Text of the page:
Los Angeles

Strunz & Farah

Strunz & Farah

- June 10. (Tues.) Strunz and Farah. Jorge Strunz, born in Costa Rica and Ardeshir Farah, from Iran, has been exploring every imaginable area of guitar duo music since they first got together in 1980. Constantly in search of new improvisational territory, they’re always a pleasure to hear. Vibrato Grill Jazz…etc.  (310) 474-9400.

- June 10. (Tues.) John Pisano’s Guitar Night. It’s one of the musically dependable picks of every week. And this week, once again, offers some memorable guitar jazz, with Pisano hosting Howard Alden and John BelzaguyViva Cantina. (818) 845-2425.

- June 12 & 13. (Thurs. & Fri.) Taylor Eigsti. A jazz prodigy as a teen-ager, pianist Eigsti has matured into a world-class musical artist. He performs solo on Thurs., with his trio on Fri. The Blue Whale.  (213) 620-0908.

- June 12 – 14. (Thurs. – Sat.) Jane Monheit Duo. Musically versatile singer Monheit is a pleasure to hear regardless of the setting. This time out, she performs songs of Frank Wildhorn with Clint Holmes. Catalina Bar & Grill.  (223) 466-2210.

Gina Saputo

Gina Saputo

- June 13. (Fri.) Gina Saputo. Still emerging as a gifted young jazz vocalist, Saputo is just beginning to reach the enthusiastic audience that her impressive talents deserve. Steamer’s.  (714) 871-8800.

- June 13. (Fri.) Allison Adams Tucker. She likes to describe her vocal style as “World Jazz,” and her far-ranging programs – emphasizing her mastery of languages and her fascination with various world musics transform her performances into memorable experiences. Vitello’s.  (818) 769-0905.

Mark Copeland

Mark Copeland

- June 14. (Sat.) Mark Copland. At a time when Frank Sinatra-inspired male singers are surfacing in venues across the country, it’s good to hear – among the Sinatra wannabes – a vocalist who brings authenticity and enthusiasm to his fondness for Old Blue Eyes. Vibrato Grill Jazz…etc.  (310) 474-9400.

- June 14 & 15. The Playboy Jazz Festival. Always the jazz event that kicks off the summer season, this year’s Playboy Jazz Festival continues its quest to provide two days of non-stop, hard swinging, imaginative jazz.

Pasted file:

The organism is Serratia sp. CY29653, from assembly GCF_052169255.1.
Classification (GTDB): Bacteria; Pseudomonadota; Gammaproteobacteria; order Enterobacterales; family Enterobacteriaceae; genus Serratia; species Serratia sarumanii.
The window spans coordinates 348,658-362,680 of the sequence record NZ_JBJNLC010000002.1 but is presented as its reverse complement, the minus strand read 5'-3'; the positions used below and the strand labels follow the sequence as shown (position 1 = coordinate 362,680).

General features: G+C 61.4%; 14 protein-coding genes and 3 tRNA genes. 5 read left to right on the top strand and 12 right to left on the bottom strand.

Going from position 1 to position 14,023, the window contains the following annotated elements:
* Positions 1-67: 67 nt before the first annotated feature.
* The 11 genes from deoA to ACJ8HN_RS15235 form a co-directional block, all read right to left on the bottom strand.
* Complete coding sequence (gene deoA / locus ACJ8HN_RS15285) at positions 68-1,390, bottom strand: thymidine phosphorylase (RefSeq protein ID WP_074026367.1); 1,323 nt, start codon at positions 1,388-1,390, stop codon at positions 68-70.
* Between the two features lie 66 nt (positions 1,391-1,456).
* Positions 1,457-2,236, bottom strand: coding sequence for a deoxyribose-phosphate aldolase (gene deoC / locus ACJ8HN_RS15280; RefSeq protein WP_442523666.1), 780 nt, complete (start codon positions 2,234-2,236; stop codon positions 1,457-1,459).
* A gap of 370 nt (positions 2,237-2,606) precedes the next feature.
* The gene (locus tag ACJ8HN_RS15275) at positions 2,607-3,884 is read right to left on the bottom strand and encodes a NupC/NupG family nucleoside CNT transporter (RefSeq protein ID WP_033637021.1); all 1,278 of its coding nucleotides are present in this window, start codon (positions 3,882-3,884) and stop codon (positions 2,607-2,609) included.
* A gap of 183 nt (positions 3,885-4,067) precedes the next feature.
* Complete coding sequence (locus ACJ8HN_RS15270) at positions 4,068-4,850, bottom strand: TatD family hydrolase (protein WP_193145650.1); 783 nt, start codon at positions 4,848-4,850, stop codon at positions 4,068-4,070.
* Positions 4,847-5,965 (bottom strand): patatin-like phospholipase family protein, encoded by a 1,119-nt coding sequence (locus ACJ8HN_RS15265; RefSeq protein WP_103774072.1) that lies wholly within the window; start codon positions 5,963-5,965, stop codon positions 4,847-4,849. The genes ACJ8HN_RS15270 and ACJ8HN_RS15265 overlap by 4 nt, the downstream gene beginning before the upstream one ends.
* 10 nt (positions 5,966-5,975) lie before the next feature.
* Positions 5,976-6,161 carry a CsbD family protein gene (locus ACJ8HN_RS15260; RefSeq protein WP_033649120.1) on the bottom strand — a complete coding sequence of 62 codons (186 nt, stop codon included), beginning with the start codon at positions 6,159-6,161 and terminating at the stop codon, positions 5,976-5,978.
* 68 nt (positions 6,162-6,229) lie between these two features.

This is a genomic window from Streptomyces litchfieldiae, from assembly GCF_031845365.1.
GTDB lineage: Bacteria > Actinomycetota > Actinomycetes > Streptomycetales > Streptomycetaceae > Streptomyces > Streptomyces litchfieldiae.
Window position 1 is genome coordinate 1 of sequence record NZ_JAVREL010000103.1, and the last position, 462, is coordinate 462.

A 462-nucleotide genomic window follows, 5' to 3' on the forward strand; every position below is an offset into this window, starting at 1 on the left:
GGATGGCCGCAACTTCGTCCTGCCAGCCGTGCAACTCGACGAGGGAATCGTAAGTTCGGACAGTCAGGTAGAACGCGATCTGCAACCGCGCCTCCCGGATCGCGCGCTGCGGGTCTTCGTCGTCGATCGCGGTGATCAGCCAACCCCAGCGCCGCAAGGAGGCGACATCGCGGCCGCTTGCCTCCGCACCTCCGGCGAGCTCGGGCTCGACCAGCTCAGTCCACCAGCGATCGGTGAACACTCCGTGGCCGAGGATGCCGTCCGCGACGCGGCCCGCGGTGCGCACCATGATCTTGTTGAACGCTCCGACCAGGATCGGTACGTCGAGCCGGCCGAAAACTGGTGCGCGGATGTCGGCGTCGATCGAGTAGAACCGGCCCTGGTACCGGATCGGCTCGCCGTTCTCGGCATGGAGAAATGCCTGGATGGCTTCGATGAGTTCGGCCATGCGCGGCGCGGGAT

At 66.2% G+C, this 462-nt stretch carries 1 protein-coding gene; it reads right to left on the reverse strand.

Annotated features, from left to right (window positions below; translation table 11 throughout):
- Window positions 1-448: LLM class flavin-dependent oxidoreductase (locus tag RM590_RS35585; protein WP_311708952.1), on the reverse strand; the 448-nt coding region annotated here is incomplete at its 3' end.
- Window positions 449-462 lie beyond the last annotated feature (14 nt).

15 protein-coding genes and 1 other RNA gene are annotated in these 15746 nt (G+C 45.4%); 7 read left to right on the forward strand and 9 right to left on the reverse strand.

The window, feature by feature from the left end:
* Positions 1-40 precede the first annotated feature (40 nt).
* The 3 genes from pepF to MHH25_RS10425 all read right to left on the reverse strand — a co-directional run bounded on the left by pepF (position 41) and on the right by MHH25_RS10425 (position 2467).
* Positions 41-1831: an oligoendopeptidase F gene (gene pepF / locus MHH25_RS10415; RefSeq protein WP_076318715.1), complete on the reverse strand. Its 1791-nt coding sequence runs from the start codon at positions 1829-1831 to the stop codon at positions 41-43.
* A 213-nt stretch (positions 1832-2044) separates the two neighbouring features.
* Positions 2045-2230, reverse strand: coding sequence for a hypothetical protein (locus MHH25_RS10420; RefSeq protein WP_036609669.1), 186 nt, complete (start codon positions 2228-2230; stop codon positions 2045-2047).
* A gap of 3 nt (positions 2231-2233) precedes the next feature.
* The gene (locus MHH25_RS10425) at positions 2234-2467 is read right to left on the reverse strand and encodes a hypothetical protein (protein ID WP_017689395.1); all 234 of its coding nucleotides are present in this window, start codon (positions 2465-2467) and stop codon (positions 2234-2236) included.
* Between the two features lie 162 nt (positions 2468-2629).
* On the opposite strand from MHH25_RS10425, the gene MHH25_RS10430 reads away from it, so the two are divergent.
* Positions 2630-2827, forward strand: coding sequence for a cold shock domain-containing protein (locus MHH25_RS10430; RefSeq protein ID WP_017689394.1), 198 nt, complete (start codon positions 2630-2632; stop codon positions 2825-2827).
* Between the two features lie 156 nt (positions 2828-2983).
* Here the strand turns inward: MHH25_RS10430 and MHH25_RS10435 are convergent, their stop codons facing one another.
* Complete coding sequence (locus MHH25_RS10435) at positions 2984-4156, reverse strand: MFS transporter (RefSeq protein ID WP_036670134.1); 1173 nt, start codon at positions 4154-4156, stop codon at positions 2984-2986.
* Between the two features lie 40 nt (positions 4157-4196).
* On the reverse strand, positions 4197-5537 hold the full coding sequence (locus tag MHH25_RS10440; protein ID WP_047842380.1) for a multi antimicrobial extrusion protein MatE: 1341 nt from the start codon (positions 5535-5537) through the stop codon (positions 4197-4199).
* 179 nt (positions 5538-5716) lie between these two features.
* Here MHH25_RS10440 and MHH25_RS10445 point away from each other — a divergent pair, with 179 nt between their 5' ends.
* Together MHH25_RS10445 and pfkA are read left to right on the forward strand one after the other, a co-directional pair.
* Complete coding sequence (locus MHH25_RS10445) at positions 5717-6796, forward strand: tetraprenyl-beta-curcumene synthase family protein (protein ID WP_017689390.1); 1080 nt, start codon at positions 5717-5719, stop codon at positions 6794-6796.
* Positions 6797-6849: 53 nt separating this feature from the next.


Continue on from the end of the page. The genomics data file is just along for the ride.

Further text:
Al Jarreau

Al Jarreau

Among the headliners: Al Jarreau, Arturo Sandoval, Kenny Barron, Dianne Reeves, Dr. Lonnie Smith, George Benson, Earl Klugh, James Cotton, Jose James, as well as a tribute to George Duke. George Lopez is once again the Master of Ceremonies. Hollywood Bowl.  (323) 850.2000.

- June 15. 21st Annual Brazilian Summer Festival. The annual Brazilian festivals produced by Brazilian Nites are always compelling events. This year, the performances celebrate the 2014 FIFA World Cup competition currently taking place in Brazil. The Ford Amphitheatre (323) 461-3673.

New York City

- June 10 – 14. (Tues. – Sat.) Stacey Kent. Grammy-nominated jazz vocalist Kent has been living in the U.K., building a dedicated English fan base. She selebrates the release of her new, Brazilian-tinged album, The Changing Lights. Birdland. (212) 581-3080/.

Anat Cohen

Anat Cohen

- June 10 – 15, (Tues. – Sun.) Anat Cohen Trio. The gorgeous, Israel-born Cohen has thoroughly established herself as one of the most imaginative jazz instrumentalists of her generation, while returning the clarinet to the top echelon of jazz expressiveness. Her trio also includes Martin Wind, bass, and Matt Wilson, drums. The Village Vanguard.  (212) 255-4037.

Boston

- June 13. (Fri.,) Diane Schuur. “Deedles,” as she is known to friends and fans alike, continues to enliven the soaring, lyrical vocal style first established by Sarah Vaughn, now the trademark of Deedle’s imaginative singing. The Regatta Bar.
(617) 661-5000.

London

Courtney Pine

Courtney Pine

- June 11 – 13. (Wed. – Fri.) Courtney Pine. Saxophonist and multi-woodwind player Pine’s adventurous playing has taken him to the top of the English jazz world and beyond, playing a blend of styles embracing merengue, ska, calypso with a solid jazz imagination. Ronnie Scott’s.  +44 (0) 20 7439 0747.

Tokyo

- June 11 – 15 (Wed. – Sun.) Tak Matsumoto. A Grammy-winning guitarist/composer/singer/producer and more, Matsumoto moves freely and convincingly across musical genres of every hue. The Blue Note Tokyo.  03-5485-0088.